Carmakers will finish the first half of 2019 with a dip in sales for June as retail sales sputter, analysts said this week.
Cox Automotive is forecasting June U.S. auto sales volume to decline nearly 2.7% from last year, or about 40,000 units, falling to 1.51 million. The seasonally adjusted annual rate (SAAR) is expected to drop slightly to 17.2 million, below May’s 17.3 million level, but on par with the 17.2 million posted in June 2018.
True Car Inc. and ALG project total new vehicle sales will slide to 1,487,407 units in June, down 0.6% from a year ago when adjusted for the same number of selling days. This month’s seasonally adjusted annualized rate for total light vehicle sales is an estimated 17 million units for the month and is expected to remain at 17 million SAAR for 2019.
Excluding fleet sales, ALG expects U.S. retail deliveries of new cars and light trucks to be 1,203,565 units, a decrease of 6.3% from a year ago.
For the second quarter of 2019, ALG expects new vehicle sales will reach 4,409,295 units, down 2%, from a year ago when adjusted for the same number of selling days.
“Increased incentive spending by several automakers in June in tandem with sustained strength in the underlying macro-economic indicators is helping drive resilient sales for both the month and quarter,” said Oliver Strauss, chief economist for ALG, a subsidiary of TrueCar.
“Given these factors, we are holding our initial forecast of 17 million SAAR for 2019 made in January,” Strauss said.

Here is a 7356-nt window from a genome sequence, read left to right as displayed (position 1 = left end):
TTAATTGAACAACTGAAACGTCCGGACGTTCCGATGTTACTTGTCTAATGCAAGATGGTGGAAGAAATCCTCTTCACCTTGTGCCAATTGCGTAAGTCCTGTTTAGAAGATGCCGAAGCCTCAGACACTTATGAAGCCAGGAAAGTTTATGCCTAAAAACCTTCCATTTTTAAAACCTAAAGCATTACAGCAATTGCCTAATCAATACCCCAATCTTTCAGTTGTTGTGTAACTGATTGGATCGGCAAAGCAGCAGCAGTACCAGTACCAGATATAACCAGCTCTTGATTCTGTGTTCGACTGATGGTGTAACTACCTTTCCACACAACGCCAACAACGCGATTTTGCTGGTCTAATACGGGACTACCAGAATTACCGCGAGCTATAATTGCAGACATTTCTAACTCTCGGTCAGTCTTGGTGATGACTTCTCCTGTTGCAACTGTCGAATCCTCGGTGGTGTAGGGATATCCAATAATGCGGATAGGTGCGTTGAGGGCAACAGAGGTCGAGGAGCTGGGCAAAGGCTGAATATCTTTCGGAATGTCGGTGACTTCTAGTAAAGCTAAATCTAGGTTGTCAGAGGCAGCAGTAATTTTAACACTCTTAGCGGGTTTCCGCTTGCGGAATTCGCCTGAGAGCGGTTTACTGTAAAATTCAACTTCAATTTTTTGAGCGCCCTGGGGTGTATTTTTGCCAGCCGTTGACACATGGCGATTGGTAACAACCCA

June is expected to return to a more modest market after surprisingly strong sales in May, Cox analysts said. Strong consumer confidence and employment gains continue to provide stable demand for light vehicles.
However, affordability issues weigh on the market, according to Charles Chesborough, Cox senior economist.
In total, Cox estimated vehicle sales in the first half of 2019 are forecast to be down 2.2%, with June sales expected to follow this downward trend for the balance of the year. On the other hand, fleet sales, both commercial and rental, have been the key to supporting the new-vehicle market in the first half and are expected to finish the January-to-June period up nearly 7%.
The decline in retail sales brought on by the tightening credit has been offset by the rise in fleet sales, which are aided by a change in depreciation rules. The depreciation changes in the tax laws allows commercial customers to write off the cost of a new vehicle in one year.